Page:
When it comes to marketing campaigns, making smart decisions is the best way to get a large return on your investment. Make sure you avoid these top marketing mistakes.
Getting into Social Media without anything to say
Everyone knows social media is big, but social media posts must serve a purpose. What are you going to post about? You can’t spend all that time just curating other people’s news and links. Think of social media as an activity that pushes sales ready leads through your business, like a funnel. A good social media strategy must be backed by strong content marketing, which tells stories and nurtures those leads. Content Marketing can be an automated email series, videos, or useful information pieces provided to your target audience.
Creating print brochures
This is a marketing tactic of the past. You have to design them, print them, and put them in people’s hands by expensive postage (or carrier penguin). Repeat. Chances are, if you can get a brochure to customers, they already know who you are. So this method just adds to your cost of sale. Rather, create an incentive for people to go online and register for more information or an exclusive online offering. You can track that behaviour through analytics and customise campaigns to get their attention again with email marketing, all without the cost of print and postage every single cycle.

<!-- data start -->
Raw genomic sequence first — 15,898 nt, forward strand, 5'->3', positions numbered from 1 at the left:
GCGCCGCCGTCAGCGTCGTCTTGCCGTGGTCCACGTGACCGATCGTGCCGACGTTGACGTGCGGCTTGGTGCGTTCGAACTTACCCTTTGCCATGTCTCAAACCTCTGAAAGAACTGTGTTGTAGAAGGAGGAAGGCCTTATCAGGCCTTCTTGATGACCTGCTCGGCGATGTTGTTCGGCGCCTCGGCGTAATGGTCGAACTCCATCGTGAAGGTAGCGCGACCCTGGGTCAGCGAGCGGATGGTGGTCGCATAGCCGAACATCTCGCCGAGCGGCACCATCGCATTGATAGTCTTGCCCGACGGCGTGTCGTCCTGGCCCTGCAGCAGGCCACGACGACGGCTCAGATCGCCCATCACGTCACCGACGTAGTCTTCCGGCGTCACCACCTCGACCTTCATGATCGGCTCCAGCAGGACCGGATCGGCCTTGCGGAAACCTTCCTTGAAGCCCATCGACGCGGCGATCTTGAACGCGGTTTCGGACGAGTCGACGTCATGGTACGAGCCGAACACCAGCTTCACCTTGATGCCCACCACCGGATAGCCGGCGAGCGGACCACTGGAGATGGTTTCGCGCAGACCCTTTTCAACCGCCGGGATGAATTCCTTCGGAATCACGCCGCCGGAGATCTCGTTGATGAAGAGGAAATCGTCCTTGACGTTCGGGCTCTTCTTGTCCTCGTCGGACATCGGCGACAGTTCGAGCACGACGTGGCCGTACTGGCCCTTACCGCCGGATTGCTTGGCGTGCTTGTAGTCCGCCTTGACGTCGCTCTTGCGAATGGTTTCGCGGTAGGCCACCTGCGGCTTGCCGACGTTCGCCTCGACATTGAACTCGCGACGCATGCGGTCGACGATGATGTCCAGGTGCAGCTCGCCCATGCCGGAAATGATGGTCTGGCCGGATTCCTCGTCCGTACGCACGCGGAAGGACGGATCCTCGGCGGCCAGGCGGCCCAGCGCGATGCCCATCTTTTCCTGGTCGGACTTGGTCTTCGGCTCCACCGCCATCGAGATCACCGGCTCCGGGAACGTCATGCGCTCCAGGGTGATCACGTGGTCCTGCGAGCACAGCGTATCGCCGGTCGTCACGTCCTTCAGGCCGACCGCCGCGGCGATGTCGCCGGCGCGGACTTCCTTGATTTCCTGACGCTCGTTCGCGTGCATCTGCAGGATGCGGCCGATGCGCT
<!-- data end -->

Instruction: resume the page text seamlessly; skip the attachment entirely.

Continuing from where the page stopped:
Not consulting the data for decisions
This area has been the most exciting for me as a marketing consultant. Once upon a time, many of the programs just went into the stratosphere, but they are now highly measurable with online analytics, email marketing platforms, and more. The metrics tell you which programs work and the ones that don’t. Never make a marketing decision based on your gut again. Data never lies.
I am a self-confessed marketing geek, spending hours in the lab crunching the data. I realise though that other people have got better things to do. Plus ‘generic’ print advertising is grossly over priced and usually only caters for a vague call to action. This means you never know the true result of a program. Not so with online marketing. Clever mechanisms for tracking marketing includes Google Analytics, which tracks 1300 numbers that change according to the sources people have landed from. I bet you will slash your marketing budget right now if you choose to only keep the trackable programs.
Not prioritising marketing
I’m totally aware that running a business requires a mountain of work including sales proposals, invoicing, and accommodating clients, suppliers, and staff. All are equally important, so you never seem to get around to marketing, right?
But generating sales leads for your business begins and ends with marketing. The other model relies only on an expensive direct sales force. Oh what I can do with just one BDM wage!